When you think about your marketing channels, no doubt you think about email – the weekly newsletter, the drip campaign, the company updates you send your customers. Yet Annemarie Dooling of the Wall Street Journal suggests we take a deeper look at email as a platform, not just a channel.
“At the Journal, we’ve shifted our thinking to consider the inbox as a platform just like Apple News, Facebook or Instagram,” Dooling writes in Medium. “Writing and developing for email is a specialty, just like designing a great email template. And, emails don’t automatically appear in the inbox after sending — as with other platforms, numerous factors influence what is seen. In email, everything from sender address, to volume, to past reputation can impact whether or not someone receives your email and where it lands in the inbox.”
Dooling, who was hired by WSJ in 2018 to manage their newsletter product, says there are some important things to consider when looking at your brand’s email efforts … starting with your reputation as a sender.
“A sender’s reputation is affected by a number of things, including their spam score and whether or not subscribers interact with your emails. With a high number of readers ignoring sends, or hitting the spam button, senders run the risk of ending up in the spam folder or being completely blacklisted,” she explains.
You can improve your rep with a good list cleaning, removing dormant readers and inactive accounts, and managing removal requests quickly. This can also improve your engagement rate, to give you a better idea of how well your copy is actually resonating with your audience.
“If we consider the email open to be akin to a unique visit to a web page, then focusing on opportunities to dive further into discussion with the reader is a good way to create habit and loyalty (i.e. return visits),” Dooling notes. She recommends prompting your readers to share pieces of your email, or participate in discussions or other active elements to create more engagement.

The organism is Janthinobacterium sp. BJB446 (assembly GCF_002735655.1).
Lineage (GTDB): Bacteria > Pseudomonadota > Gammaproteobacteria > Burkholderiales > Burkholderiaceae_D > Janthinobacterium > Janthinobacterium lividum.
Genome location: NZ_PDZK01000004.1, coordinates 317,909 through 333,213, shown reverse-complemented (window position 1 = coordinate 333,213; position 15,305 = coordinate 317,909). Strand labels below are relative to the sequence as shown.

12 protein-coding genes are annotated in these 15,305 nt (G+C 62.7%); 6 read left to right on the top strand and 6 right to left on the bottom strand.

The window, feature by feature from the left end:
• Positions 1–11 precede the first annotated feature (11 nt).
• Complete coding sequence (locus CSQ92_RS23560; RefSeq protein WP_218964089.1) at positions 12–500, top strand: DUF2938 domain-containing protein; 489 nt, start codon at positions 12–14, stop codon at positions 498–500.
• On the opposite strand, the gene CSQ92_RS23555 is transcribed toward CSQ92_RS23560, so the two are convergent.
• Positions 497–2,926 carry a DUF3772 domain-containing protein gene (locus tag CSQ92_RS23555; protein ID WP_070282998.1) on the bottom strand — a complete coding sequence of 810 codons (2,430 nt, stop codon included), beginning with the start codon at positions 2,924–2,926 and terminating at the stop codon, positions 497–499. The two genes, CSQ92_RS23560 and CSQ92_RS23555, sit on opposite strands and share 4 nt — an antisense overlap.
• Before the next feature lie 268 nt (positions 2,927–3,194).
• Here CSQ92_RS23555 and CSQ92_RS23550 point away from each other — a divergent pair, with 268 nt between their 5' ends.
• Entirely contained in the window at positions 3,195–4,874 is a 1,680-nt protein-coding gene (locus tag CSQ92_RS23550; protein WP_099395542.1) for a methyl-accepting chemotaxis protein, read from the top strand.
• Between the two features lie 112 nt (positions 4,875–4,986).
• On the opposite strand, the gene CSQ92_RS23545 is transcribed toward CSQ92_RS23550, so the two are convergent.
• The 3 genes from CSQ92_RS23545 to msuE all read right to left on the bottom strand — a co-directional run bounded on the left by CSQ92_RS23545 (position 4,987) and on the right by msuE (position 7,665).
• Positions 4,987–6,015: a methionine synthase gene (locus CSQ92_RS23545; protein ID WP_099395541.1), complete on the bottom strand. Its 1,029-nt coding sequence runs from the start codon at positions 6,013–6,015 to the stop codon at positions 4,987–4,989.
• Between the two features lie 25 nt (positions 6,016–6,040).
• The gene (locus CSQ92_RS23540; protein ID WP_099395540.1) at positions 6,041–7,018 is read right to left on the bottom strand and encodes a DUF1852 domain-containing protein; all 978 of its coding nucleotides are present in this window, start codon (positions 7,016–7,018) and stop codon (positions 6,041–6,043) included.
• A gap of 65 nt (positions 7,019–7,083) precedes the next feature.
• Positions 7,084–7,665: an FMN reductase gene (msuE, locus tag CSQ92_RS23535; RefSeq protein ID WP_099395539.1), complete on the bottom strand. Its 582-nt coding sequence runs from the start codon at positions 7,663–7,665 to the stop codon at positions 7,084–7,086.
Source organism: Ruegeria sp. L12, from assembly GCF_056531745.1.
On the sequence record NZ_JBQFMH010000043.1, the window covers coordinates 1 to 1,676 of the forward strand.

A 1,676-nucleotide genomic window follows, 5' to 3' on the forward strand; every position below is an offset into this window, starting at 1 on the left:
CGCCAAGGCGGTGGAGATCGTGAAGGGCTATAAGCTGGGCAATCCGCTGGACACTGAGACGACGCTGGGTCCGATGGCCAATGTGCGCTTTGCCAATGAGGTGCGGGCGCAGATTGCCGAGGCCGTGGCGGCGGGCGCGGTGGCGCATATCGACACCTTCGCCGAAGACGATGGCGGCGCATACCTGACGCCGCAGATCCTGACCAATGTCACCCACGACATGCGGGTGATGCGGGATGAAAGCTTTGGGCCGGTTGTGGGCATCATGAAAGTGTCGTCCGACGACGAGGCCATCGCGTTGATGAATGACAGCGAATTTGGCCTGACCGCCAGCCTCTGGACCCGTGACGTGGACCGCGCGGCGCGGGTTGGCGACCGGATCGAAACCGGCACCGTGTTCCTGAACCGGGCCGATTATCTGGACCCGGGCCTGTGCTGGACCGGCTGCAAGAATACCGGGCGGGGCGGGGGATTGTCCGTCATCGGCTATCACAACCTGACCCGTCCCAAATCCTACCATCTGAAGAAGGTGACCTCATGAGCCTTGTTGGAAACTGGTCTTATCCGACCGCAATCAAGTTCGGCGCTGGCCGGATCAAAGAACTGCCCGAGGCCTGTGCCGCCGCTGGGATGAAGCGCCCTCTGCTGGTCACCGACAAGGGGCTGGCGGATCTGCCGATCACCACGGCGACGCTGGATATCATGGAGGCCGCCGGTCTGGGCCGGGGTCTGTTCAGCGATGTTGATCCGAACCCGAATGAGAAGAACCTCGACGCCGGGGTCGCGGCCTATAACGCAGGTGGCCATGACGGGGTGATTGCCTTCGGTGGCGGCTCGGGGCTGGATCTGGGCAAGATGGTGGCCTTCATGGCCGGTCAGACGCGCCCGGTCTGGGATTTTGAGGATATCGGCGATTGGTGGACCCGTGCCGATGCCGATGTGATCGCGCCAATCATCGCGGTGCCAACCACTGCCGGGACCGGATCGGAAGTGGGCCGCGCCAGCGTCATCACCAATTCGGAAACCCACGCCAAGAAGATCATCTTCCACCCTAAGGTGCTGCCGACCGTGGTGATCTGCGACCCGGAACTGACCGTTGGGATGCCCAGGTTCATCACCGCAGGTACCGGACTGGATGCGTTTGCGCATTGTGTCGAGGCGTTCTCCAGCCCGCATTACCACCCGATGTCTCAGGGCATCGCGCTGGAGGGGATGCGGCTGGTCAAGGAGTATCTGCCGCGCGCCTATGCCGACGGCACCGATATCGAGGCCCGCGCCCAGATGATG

Engagement rates can also suffer if you aren’t taking into account the various devices your audience will use to access their email.
“We ask ourselves questions like: does our email work for someone who is on a wifi-less commute, or waiting in a long line? Does it read well on smaller devices, or is it built for a large screen?” she notes.
Things like too many links, multiple CTAs or flashy graphics don’t translate well to the mobile platform, and can in fact lead to almost immediate deletion by the user.
The best way to move forward is to take a holistic approach to your email platform.
“Our goal is for our readers to see our content as a utility that helps them in their day-to-day. There are a number of ways to approach this,” Dooling explains. “One method we’ve used is to investigate what other apps our readers use on a daily basis. For instance, we help readers use their calendars by placing a reminder to our calendar product within emails. Conversely, we promote our newsletters in those calendar products.”
All good advice as we reach out to our customers during this pandemic … and beyond. Yet let’s not forget that even the most holistic email platform doesn’t stand alone. Engage your audience across all their behavioral touchpoints to build a truly engaging audience experience.